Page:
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J. R. Graham, M. D Perrin (UC Berkeley), C. E. Max (UC Santa Cruz)
Young Galactic pulsars provide the nearest examples of relativistic outflows and are the most amenable to study on physically relevant spatial scales. Pulsar winds are observed only indirectly through interactions with their environment; the Crab Nebula provides the closest example. We present Keck and Lick laser guide star (LGS) adaptive optics near-IR observations of the inner 20’’ of the Crab pulsar synchrotron nebula, including the pulsar, wisps, knots and filaments.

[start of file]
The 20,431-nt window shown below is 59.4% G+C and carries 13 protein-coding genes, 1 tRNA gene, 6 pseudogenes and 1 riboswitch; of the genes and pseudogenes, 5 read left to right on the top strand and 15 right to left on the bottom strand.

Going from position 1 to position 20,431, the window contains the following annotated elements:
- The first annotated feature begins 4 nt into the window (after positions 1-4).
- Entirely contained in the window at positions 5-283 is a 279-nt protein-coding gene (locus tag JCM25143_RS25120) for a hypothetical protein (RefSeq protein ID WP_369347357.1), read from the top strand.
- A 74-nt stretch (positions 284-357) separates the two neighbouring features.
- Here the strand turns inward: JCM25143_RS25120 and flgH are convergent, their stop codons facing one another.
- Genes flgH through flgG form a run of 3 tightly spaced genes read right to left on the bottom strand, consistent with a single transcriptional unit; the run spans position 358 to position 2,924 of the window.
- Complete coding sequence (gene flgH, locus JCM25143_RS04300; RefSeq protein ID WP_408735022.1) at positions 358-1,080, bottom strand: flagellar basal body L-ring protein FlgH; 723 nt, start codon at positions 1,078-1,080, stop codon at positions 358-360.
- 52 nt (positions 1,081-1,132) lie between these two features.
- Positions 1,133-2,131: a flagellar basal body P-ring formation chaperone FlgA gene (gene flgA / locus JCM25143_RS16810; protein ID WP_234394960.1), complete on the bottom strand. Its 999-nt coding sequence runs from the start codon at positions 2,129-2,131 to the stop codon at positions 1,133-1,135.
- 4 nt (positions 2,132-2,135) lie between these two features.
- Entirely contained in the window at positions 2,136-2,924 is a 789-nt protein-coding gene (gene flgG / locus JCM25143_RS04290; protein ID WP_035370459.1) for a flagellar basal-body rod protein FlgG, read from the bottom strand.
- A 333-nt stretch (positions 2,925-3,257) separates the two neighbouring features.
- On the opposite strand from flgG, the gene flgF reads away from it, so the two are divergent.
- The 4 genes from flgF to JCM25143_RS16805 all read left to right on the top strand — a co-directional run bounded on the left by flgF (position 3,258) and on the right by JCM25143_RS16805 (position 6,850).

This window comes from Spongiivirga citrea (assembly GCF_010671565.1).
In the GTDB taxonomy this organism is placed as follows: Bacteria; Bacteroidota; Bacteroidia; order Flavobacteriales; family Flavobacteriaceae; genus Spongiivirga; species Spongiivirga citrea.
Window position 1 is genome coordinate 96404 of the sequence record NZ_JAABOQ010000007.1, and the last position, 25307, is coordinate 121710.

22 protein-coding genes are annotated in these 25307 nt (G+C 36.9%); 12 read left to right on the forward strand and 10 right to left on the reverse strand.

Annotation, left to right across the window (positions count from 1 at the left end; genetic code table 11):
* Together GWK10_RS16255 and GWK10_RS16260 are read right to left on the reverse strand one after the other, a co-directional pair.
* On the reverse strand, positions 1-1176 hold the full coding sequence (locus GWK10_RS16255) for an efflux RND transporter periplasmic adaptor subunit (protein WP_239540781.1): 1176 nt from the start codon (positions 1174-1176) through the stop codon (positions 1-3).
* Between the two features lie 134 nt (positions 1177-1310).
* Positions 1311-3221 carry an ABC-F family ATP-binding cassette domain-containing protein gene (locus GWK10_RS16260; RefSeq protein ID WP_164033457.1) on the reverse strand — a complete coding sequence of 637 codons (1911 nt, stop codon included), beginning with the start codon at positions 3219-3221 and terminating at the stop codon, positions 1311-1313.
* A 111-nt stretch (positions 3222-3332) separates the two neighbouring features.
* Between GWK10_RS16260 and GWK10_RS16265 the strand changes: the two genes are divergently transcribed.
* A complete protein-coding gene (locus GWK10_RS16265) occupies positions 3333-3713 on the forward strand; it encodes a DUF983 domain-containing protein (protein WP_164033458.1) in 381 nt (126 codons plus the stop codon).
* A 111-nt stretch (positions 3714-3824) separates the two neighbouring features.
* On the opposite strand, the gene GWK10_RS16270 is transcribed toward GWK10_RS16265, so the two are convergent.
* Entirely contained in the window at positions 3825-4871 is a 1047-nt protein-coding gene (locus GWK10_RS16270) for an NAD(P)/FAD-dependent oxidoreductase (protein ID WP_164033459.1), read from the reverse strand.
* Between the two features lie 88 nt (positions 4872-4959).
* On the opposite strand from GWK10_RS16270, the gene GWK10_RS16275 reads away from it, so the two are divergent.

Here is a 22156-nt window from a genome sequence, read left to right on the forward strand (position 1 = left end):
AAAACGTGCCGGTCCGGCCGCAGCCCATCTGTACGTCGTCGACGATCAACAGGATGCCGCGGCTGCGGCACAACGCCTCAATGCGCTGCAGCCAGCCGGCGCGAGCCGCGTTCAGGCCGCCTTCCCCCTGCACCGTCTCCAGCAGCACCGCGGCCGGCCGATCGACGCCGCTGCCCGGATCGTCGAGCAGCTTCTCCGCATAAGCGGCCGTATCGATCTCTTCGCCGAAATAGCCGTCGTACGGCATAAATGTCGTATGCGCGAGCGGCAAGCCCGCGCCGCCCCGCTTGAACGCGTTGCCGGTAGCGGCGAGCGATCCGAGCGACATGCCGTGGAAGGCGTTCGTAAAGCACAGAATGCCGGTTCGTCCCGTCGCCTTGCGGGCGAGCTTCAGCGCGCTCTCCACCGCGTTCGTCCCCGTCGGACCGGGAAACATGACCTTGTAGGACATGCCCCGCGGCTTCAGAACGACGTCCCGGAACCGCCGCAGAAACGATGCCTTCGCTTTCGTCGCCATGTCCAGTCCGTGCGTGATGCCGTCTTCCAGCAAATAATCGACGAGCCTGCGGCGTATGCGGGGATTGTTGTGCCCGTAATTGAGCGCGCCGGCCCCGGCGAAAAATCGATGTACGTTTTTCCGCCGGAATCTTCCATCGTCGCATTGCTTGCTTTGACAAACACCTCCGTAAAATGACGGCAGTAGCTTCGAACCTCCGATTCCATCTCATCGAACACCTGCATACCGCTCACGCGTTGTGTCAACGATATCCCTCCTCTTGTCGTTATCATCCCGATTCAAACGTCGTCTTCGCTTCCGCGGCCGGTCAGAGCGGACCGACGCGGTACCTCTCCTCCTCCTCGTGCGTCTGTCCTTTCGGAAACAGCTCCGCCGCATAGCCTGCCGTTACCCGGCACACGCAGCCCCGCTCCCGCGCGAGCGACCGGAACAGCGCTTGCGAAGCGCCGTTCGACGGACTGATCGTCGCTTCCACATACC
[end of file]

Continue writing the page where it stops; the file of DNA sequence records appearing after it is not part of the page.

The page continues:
This work was supported in part by the National Science Foundation through the Center for Adaptive Optics, UC Santa Cruz.
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Bulletin of the American Astronomical Society, 37 #4
© 2005. The American Astronomical Soceity.